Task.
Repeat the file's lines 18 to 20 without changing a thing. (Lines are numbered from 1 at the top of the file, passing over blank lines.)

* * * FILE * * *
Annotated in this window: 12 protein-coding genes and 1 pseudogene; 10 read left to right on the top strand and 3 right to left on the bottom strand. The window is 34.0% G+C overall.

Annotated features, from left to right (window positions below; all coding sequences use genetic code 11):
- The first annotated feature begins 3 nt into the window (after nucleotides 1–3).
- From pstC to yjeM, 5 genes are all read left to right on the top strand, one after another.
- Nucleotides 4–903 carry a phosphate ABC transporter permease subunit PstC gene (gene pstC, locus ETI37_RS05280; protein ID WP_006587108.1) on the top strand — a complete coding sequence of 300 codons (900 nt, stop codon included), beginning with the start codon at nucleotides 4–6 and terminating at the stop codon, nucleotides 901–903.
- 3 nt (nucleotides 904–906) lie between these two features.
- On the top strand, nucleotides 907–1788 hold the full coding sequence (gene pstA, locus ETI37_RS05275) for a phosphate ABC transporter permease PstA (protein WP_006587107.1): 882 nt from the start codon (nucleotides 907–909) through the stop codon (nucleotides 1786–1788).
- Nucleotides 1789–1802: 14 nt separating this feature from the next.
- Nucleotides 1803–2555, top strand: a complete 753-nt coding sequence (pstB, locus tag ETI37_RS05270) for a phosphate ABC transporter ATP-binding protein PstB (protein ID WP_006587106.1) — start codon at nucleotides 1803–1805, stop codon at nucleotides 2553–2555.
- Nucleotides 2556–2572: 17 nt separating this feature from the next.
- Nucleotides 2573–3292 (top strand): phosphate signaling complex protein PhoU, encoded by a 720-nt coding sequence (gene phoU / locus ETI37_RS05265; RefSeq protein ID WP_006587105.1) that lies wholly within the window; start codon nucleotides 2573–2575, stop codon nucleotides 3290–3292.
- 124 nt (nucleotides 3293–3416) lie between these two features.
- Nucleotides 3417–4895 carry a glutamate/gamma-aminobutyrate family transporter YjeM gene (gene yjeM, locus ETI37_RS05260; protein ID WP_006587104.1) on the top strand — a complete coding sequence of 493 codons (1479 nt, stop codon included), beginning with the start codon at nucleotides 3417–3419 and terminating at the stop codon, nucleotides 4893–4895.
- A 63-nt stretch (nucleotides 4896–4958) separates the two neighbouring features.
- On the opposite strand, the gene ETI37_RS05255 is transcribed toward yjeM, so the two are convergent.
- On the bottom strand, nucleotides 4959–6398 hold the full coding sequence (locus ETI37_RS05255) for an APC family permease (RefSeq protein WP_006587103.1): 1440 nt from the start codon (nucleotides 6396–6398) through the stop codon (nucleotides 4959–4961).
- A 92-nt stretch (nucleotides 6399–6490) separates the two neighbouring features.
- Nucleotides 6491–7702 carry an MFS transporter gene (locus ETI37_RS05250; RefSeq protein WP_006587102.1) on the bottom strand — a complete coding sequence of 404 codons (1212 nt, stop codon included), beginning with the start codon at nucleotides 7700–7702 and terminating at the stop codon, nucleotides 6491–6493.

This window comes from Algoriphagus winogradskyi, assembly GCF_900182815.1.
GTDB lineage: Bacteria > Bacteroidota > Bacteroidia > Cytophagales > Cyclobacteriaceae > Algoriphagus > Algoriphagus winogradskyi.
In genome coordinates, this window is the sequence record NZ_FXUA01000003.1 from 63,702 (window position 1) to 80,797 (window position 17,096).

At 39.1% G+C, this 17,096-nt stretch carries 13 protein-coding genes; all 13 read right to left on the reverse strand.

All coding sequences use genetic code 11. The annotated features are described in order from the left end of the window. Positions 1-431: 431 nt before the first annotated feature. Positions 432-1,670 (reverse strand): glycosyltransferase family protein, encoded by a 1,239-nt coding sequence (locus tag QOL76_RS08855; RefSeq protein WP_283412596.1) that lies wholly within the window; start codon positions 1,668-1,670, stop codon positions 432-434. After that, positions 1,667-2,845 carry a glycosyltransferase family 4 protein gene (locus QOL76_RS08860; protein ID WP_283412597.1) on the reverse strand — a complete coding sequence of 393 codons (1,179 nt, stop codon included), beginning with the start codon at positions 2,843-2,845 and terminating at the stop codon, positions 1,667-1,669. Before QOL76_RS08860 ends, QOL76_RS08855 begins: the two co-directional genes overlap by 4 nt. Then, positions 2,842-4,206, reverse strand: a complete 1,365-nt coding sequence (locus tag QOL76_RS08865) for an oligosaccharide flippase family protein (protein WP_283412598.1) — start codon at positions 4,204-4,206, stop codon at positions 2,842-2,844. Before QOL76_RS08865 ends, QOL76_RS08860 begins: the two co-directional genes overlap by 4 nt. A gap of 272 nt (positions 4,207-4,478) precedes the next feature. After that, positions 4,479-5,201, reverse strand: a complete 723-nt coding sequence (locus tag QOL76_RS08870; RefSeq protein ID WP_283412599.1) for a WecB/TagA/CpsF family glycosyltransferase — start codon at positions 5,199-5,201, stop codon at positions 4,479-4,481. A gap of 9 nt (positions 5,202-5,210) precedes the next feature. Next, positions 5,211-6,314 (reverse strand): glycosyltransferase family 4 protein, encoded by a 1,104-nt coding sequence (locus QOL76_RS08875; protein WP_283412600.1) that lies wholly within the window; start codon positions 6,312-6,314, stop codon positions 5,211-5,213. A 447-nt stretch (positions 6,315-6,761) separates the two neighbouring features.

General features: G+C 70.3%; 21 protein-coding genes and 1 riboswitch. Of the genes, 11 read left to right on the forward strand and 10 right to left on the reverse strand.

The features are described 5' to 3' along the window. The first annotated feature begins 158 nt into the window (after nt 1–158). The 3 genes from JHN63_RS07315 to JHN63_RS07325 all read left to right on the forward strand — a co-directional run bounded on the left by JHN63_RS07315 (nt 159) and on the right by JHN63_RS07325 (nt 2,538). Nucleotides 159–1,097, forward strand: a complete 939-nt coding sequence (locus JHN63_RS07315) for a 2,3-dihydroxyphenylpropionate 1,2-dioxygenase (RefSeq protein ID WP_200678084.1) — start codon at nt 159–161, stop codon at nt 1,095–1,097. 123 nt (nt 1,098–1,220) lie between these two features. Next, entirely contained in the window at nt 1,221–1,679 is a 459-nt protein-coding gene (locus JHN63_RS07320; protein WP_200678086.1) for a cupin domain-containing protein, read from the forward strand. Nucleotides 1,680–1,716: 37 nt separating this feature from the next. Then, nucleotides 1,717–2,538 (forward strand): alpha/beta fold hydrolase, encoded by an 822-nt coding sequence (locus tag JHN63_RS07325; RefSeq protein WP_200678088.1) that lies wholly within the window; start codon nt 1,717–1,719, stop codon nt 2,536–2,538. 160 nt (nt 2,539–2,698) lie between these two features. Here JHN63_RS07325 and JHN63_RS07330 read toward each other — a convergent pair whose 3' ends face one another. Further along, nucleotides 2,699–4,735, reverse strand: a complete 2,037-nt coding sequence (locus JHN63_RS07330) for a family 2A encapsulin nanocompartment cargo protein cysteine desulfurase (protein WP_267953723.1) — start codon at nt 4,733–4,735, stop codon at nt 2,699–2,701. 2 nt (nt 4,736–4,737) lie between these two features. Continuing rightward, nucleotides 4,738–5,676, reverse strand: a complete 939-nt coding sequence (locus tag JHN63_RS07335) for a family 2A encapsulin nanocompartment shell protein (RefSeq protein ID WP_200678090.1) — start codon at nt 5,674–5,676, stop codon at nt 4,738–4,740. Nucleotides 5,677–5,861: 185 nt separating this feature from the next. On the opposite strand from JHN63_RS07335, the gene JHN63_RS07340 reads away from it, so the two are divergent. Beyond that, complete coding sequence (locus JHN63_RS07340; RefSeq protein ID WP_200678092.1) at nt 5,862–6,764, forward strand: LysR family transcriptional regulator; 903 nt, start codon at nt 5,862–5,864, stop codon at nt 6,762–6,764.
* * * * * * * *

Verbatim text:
- Nucleotides 6491–7702 carry an MFS transporter gene (locus ETI37_RS05250; RefSeq protein WP_006587102.1) on the bottom strand — a complete coding sequence of 404 codons (1212 nt, stop codon included), beginning with the start codon at nucleotides 7700–7702 and terminating at the stop codon, nucleotides 6491–6493.

This window comes from Algoriphagus winogradskyi, assembly GCF_900182815.1.
GTDB lineage: Bacteria > Bacteroidota > Bacteroidia > Cytophagales > Cyclobacteriaceae > Algoriphagus > Algoriphagus winogradskyi.